Why the Federal Reserve May Cut Rates, and What it Means for Your Portfolio

This past Wednesday, the Federal Reserve Open Market Committee met and decided not to change interest rates, keeping rates where they are for 2019 (so far). The Fed did leave open the possibility of a future rate cut.

Juxtapose this with the S&P 500 hitting a record close on Thursday and the yield on the 10-year Treasury dipping at one point during the day below 2%. Interesting because these two items are usually more associated with a future rate increase and not a rate cut.

A rate cut would be a curious move since the Fed’s statutory goal is maximum employment and price stability (inflation), both which seem to be where the Fed wants them to be.

The unemployment rate for May was 3.6%, unchanged from April, and the lowest it has been in 50 years.

Inflation in May, according to the Bureau of Labor Statistics, increased .1% (seasonally adjusted), and 1.8% over the past year.

So, Why is the Fed Talking About a Rate Cut?

In their press release on Wednesday, the Fed reaffirmed its view of “sustained expansion of economic activity, strong labor market conditions, and inflation near the Committee’s symmetric 2% objective.” They also cautioned that “business fixed investment has been soft” and “uncertainties about this outlook (positive) have increased.”

In other words, the Fed is saying that while things are good today, they see some signs that the economy may soften, and if so, they are prepared to “act as appropriate to sustain the expansion, with a strong labor market and inflation near its symmetric 2% objective.”

Nowhere in the press release does the phrase “rate cut” appear. But given the Fed’s main tool for maximum employment and price stability is monetary policy, a reduction in rates is assumed (by Wall Street at least).

Stock market investors and bond investors interpreted the Fed’s inactions differently.

Stock market investors looked at the Fed’s willingness to cut rates as a sign that it will be proactive if economic growth slows, lessening—or possibly eliminating—the chance of recession. The Fed cuts rates to spur borrowing by both individuals and businesses, which in turn creates economic growth.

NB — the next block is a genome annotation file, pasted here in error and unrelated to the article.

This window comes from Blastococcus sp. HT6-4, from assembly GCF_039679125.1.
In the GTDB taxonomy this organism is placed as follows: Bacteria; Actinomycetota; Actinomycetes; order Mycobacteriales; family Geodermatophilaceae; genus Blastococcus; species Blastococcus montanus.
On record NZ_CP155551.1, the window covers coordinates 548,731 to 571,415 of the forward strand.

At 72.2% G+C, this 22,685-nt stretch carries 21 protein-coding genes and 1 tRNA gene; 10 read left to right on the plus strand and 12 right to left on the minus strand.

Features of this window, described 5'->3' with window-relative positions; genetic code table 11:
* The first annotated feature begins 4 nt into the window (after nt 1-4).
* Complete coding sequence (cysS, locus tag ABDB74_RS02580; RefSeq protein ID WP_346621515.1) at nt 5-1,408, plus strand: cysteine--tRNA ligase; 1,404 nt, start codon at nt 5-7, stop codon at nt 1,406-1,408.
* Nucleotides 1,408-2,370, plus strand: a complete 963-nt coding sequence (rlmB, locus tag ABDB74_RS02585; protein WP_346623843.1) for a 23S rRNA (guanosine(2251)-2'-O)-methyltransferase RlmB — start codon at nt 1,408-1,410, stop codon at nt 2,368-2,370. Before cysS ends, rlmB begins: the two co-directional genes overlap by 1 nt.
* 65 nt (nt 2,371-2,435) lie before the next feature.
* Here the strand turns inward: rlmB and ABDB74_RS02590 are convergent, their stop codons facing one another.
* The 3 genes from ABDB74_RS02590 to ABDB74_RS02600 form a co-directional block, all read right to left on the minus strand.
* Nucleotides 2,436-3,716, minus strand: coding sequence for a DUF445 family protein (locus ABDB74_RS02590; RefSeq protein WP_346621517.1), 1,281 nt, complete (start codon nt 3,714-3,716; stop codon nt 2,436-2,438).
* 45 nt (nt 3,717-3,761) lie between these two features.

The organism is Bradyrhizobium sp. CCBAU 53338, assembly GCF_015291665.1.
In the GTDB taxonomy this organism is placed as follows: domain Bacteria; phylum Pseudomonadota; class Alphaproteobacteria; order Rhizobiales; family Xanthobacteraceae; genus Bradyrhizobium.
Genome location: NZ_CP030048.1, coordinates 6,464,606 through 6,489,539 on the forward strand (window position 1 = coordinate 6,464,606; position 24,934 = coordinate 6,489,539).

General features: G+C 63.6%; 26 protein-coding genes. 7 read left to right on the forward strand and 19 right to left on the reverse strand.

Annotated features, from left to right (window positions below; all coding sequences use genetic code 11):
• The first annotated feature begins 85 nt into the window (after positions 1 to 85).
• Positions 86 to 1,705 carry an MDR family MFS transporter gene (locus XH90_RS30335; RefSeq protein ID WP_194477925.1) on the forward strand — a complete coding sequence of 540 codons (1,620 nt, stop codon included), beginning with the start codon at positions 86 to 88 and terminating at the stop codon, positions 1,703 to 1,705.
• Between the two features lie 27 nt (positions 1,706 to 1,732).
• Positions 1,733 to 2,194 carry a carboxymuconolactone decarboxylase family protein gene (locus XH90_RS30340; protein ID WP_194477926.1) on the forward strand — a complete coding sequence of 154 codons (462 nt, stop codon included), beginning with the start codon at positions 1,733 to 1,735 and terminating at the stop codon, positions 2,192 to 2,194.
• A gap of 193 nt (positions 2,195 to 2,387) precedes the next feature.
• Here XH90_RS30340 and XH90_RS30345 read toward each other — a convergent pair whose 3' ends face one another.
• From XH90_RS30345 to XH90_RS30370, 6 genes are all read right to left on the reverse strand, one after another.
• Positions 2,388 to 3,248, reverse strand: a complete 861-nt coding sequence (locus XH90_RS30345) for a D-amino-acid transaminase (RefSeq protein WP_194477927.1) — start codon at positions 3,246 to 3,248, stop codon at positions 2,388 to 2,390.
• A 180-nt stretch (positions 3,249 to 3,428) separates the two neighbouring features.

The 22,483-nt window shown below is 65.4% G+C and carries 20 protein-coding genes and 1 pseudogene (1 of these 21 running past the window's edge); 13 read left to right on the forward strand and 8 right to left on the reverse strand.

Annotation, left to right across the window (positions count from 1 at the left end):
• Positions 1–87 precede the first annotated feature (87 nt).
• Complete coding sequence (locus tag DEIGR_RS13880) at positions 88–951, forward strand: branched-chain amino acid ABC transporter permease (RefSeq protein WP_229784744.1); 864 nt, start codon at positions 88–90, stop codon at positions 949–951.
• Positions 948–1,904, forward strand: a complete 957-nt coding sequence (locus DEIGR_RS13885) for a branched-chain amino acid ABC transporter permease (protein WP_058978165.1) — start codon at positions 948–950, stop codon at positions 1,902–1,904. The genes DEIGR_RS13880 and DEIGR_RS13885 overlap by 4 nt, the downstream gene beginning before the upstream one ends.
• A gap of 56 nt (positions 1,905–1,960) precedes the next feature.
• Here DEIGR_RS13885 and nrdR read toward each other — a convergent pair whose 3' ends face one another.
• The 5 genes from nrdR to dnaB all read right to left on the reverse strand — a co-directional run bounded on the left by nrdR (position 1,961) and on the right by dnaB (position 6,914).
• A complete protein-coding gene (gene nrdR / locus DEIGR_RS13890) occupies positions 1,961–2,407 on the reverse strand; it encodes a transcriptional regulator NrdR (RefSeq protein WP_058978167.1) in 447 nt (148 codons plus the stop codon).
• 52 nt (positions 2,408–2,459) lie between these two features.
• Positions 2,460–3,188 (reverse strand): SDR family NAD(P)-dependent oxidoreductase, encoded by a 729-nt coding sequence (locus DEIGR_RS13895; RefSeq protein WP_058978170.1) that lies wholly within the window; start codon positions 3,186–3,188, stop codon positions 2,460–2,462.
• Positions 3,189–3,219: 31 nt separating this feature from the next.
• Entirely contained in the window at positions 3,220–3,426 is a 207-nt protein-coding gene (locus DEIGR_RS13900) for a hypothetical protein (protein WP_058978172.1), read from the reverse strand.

Bond investors looked at the potential of a rate cut as a sign the economy may already be slowing. Slowing economic growth causes investors to move out of stocks and into safe-haven investments, such as bonds. More money in the bond market pushes yields down and prices up.

So this, of course, brings us to the question…

What Should Investors Do if They Suspect a Rate Cut is Looming?

Let’s say more signs start to appear that the economy is slowing. The initial thought would be to move away from stocks and into bonds. There are two problems with that theory.

First, the data that would suggest the economy is slowing won’t be known until after the growth has started to slow, putting you behind the eight ball.

Second, the Fed has intimated that if growth slows, they will cut rates, which hopefully will spur growth.

If you think the economy will continue to grow and that even if it starts to slow, a rate cut will mitigate the effects of that happening, should you move away from bonds and into stocks?

Probably not a wise idea, either. Cutting rates does not guarantee an economy will stop slowing and grow.

The best strategy, as always, is to maintain your current asset allocation as determined by your goals. Altering your plan on a guess about the economy—even an educated one—is likely to cause your portfolio more harm than good.

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